Joanne returned to Pasqua Hospital today and is comfortable now in the Palliative ward. Her room is peaceful and the ward is well equipped to make it easier on everyone. Her symptoms are being well managed and she is now better able to focus her energy.

In the midst of yet another difficult day, Joanne was able to find some peace and even told Mom that “today was sweet” (a reference to one of Joanne’s favourite books, “If Today Be Sweet” by Thrity Umrigar – see blog posting dated Sunday, August 11, 2007 in Joanne’s book of the week blog). We agreed with Joanne that tomorrow would be sweet as well. All continue to do what is possible to make that be.


Saturday, March 15, 2008

15 March 2008

Hello again,

The Ides of March…

For the time being, Joanne remains at home. Michelle and Craig have returned from Winnipeg so the family is all together. Joanne’s aunt, Lorna Mae is here helping with her care and she is providing incredible support to all, but especially to Gord and Mom. Joanne remains comfortable and her symptoms are being well managed. At this point, it is likely that Joanne will return to the hospital in the next couple of days. I will continue to post with updates as things change.

Thanks again for your continued support.

15 March 2008

Sunday, March 09, 2008

Update - 9 March 2008


Darryl here, with a brief update on behalf of Joanne.

Joanne remains at home with the continued support of her family and wonderful care from the Palliative Care Services. Email greetings and cards are appreciated very much at this time. She fatigues easily so is focusing her energy on her family. Therefore, phone calls and visits are being limited to immediate family only.

We are all very grateful for the continued support that Joanne and the rest of the family are receiving.

9 March 2008

Thursday, February 28, 2008

Bald is beautiful, a diffiuclt update

Well, some of you might be wondering what I am looking like these days and so here I am, this is a very recent photo. As promised, the radiation has caused 100 percent hair loss........ so it's completely bald again for me. To be honest, I didn't expect to leave the whole breast cancer treatment scene with hair, so it isn't really a big deal. Plus, a little comfort that the radiation is doing what it is supposed to be doing!

I am feeling quite fine these days, and thanks to my web of support, I am able to enjoy every minute of every day quite well. I am not exaggerating when I say that I can't wait for each new day to begin.

I had an oncologist appointment this week at which we were to discuss chemo, and whether or not it could bring me any benefit. Well, the time has come, and my oncologist does NOT feel like he can offier me very much via chemo, either through time, and definitely NOT through quality of life. It wasn't exactly new news, but still hit kind of hard, as this was kind of the final bridge to be crossed in decision making related to my active cancer treatment.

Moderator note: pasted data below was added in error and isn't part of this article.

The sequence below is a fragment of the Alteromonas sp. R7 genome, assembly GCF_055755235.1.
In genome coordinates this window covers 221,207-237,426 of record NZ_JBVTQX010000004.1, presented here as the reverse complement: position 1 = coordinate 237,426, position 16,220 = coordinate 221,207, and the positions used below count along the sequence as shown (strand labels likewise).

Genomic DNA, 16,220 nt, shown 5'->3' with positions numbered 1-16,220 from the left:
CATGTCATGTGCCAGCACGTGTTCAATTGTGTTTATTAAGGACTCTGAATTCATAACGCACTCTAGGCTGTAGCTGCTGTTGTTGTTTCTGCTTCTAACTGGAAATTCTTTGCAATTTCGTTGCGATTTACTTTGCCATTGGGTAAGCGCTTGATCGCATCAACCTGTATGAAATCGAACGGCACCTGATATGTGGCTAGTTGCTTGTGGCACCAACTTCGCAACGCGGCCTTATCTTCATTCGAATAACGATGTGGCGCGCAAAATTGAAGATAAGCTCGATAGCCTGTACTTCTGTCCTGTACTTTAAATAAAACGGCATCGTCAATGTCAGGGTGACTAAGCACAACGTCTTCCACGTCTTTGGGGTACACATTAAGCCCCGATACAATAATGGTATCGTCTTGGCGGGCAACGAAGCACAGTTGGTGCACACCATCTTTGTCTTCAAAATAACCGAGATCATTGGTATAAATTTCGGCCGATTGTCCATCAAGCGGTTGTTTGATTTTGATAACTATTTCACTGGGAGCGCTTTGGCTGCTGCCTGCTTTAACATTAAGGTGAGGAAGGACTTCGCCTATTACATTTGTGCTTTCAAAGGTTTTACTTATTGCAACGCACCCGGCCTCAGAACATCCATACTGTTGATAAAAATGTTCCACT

SO.... what this means is that I have decided that it is time to stop active treatment. I do have a very high level of trust in my oncologist, and I would want all my family and friends know that he has known my goals (more time even if it is chemo time) right from the start and has been both respectful and cooperative towards that end.

The focus of my care now becomes comfort. I will have any treatment that would improve my care and treatment, but nothing aimed primariy for stopping the cancer. And so, the time I have been given by the palliative radiation is the time I have. And that, as we all know is a mystery that none of us can begin to guess at, but of course, I can't help hoping for the most there can be, life is just too darn good to leave.

It's yet more emotional adjustment for the family, but I would say that everyone, kids, my parents, siblings etc... are all graceful and very focused on helping me. It is humbling, but also it is so nice that I cannot utter one thing except my love and gratitude.

I'm getting questions about visits again. This is a very tough call, because I must budget my energy with care and I would please ask you to check with my mom or Gord or myself. My energy is very limited, and especially when the kids are all home, Ifeel that my time must be their's.

I usually am very good with short phone calls now, I seem to have regained my strength for that, although and email or snail mail is ALWAYS managable. Email is the very easiast and so far, I get from my bed to desk pretty easily.

I send lots of love to all you, my wonderful friends and family, without you over these several years, I simply don't know what I would have done. Joanne